This one essentially relates to the weird scenarios that occur when promotion and relegation is adopted for the sake of it.
You see, the AFC (Asia’s football confederation) has a licensing system to determine which nation’s clubs compete in which continental tournament. The top nations enter the AFC Champions League. Those deemed as “Developing Nations” (strictly in football terms) enter the AFC Cup. I’ve never found the full details, but something that scores you points in this licensing system is the adoption of pro/rel.
Qatar currently has 18 professional clubs. That’s a nice healthy number for a single league, without pro/rel, but because it behooves the QFA to have pro/rel, four of the pro teams play in the second tier Qatargas League.
As well as the four pro teams, the Qatargas League also hosts the 14 reserve teams of the QSL clubs, all of which are ineligible for promotion. That’s right: 18 clubs, only four of which can be promoted.
Not to worry. I’m sure the hordes of youth prospects and ambitious professional teams that pro/rel will inevitably begat are just around the corner…
Argentina Primera Division
Inventors of the “Apertura/Clausura” system and serial league format tinkerers. The Argentine top flight is also the oldest national football league outside the British Isles.
They actually stepped away from the split season system a few years ago, dabbling in zonal groups with playoffs among other approaches.
This season, they went with a massive single table, comprised of 30 (thirty) clubs!
It’s a single round robin for 29 games, with each team playing an additional “rivalry game” (so for example, Boca Juniors play River Plate).
They use an averaging system similar to Liga MX for relegation, sending four teams down.
For those who demand narrative and “things to play for” behind every game they watch, there are five Copa Libertadores and six Copa Sudamericana berths up for grabs.
Major League Soccer
To Soccer Hipsters, MLS represents the Grand Bastardization of Soccer.
Using a league format akin to traditional North American leagues, with a closed system (shock!), regional conferences (horror!), inter-conference play (sacrilege!), a single-entity franchise investor/operator ownership model (avert thine eyes!!), parity measures and college drafts (it buuuurns!!!!) with postseason championship playoffs (AAAAAAGHH!!!!), some find misguided principal in chiding and rejecting the league.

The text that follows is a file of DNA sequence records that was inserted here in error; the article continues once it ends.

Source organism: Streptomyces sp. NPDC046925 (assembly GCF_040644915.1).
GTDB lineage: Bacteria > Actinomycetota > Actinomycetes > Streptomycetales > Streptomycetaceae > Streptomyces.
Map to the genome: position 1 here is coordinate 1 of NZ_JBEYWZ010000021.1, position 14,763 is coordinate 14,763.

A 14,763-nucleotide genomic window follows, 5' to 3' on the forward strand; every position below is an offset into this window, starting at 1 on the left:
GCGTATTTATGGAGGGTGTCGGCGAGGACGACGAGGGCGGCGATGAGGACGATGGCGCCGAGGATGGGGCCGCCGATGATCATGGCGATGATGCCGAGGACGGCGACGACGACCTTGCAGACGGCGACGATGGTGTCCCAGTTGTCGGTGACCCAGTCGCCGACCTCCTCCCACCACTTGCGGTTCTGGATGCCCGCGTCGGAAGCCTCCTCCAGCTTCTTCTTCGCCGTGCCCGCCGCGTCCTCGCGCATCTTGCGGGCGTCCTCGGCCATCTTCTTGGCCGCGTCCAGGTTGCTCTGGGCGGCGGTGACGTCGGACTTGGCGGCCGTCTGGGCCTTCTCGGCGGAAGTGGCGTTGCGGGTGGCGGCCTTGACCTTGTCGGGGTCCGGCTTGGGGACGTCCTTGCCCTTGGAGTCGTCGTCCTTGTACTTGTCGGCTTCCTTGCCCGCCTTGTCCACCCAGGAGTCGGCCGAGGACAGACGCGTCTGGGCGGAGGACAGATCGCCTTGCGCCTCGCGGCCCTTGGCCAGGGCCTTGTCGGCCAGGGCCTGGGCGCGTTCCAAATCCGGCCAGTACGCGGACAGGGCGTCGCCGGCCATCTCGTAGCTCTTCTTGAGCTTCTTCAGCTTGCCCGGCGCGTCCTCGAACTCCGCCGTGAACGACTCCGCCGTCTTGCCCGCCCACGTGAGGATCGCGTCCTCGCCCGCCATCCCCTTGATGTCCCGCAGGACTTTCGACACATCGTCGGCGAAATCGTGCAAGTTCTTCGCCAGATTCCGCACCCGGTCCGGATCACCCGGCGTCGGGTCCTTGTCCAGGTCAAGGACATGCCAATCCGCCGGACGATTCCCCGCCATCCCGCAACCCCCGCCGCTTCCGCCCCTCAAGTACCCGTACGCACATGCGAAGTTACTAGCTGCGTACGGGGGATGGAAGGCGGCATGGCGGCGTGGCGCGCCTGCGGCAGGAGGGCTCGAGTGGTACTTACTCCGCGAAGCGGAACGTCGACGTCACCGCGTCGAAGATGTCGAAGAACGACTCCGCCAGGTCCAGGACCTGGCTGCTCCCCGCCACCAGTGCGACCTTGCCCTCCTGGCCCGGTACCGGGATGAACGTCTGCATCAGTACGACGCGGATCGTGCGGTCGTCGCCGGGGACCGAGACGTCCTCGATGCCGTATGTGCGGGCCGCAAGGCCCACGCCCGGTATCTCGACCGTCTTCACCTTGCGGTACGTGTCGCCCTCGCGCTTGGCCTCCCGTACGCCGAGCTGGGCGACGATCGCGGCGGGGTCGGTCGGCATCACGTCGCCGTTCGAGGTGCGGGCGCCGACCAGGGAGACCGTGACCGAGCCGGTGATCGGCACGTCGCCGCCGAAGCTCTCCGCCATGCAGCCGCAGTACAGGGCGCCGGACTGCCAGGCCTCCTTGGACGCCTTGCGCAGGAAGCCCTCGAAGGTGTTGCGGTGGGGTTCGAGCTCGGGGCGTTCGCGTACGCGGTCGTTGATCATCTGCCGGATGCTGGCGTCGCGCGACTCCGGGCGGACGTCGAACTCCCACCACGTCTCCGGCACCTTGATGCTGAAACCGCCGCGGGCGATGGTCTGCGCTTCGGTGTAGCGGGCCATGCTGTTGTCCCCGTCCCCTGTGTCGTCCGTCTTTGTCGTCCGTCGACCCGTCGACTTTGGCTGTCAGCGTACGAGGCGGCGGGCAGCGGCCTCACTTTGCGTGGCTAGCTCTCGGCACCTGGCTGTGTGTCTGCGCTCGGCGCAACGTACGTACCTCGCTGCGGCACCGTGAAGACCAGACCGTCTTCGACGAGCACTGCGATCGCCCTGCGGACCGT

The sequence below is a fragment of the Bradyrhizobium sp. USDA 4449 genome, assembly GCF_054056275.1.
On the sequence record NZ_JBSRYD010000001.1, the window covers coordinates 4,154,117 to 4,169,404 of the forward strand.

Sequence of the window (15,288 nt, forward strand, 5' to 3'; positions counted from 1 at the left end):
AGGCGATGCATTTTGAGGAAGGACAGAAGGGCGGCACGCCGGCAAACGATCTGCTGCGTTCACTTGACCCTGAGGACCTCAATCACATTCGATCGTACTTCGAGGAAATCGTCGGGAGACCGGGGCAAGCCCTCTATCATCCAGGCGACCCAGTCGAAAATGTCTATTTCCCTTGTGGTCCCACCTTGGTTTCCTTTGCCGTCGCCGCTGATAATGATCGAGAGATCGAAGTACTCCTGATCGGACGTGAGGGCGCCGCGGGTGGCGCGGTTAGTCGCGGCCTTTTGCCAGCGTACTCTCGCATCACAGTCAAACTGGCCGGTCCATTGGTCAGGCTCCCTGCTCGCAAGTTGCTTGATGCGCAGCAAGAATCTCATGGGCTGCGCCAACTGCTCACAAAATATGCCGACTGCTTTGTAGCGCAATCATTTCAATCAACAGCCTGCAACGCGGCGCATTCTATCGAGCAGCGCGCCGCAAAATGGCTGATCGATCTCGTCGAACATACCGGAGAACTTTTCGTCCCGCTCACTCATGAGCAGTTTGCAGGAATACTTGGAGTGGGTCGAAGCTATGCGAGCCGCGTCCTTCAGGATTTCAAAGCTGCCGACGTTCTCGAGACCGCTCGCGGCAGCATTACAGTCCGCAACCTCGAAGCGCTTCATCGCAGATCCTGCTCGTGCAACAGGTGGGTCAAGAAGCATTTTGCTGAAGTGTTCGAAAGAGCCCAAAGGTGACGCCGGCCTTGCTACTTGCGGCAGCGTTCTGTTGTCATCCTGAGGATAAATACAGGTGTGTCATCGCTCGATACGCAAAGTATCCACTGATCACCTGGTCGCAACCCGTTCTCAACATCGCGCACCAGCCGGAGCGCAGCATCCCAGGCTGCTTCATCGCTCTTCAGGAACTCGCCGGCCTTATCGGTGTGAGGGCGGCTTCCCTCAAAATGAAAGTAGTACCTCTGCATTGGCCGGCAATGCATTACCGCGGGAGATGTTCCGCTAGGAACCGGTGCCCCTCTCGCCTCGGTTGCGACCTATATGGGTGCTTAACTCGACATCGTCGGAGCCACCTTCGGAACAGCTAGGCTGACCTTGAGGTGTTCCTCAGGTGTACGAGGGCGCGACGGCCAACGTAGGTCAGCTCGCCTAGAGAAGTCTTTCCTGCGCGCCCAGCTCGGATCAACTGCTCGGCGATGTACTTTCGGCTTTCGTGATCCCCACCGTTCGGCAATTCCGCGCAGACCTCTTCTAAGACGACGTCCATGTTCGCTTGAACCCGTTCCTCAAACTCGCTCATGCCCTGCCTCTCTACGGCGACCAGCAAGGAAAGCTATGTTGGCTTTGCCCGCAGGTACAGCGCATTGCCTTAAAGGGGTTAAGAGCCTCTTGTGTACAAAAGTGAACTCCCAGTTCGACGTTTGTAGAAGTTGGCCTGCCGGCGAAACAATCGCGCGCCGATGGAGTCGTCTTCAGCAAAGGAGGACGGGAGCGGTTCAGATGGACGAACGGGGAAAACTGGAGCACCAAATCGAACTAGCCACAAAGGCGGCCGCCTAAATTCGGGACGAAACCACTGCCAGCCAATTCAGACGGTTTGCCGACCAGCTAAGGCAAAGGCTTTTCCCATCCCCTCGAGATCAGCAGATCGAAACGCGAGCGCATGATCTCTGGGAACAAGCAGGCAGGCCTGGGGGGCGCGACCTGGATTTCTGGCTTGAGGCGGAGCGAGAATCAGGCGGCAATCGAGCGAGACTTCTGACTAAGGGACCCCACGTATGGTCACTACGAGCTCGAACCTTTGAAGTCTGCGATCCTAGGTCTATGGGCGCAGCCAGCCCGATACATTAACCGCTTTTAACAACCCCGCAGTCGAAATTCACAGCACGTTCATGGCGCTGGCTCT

My own cynicism can’t help but think that if Lionel Messi and Cristiano Ronaldo were tearing up the Club World Cup for a Los Angeles super club, they’d get over it.
MLS has had its share of silliness. Shoot-outs instead of ties were odd and unnecessary, though using an ice hockey-inspired concept rather than penalties was an interesting departure (though I’m told the implementation and execution was poor). The clock counting down instead of up seemed like an attempt to be different for the sake of it.
The use of “best of three” series in the playoffs however, is something I’ve found intriguing. Though of course, the football world would probably take such an innovation better, coming from a nation that hadn’t held the sport in such disdain for so long.
Lessons have been learnt though and I’m positive on the league. I’m a parity convert so favour such mechanisms, though I objected to the veto of Olof Mellberg’s transfer to TFC and find things like the blind draw for Jermaine Jones allocation needlessly farcical.
In the end though, it’s just a league finding its way, navigating the cultures of football, North American sports and all their various offshoots.
So there we have it…
A curiosity piece really. I’m sure there are other examples out there that are either interesting, zany or both.
If you know of any that you think should be included or just want to point out, feel free to leave a comment!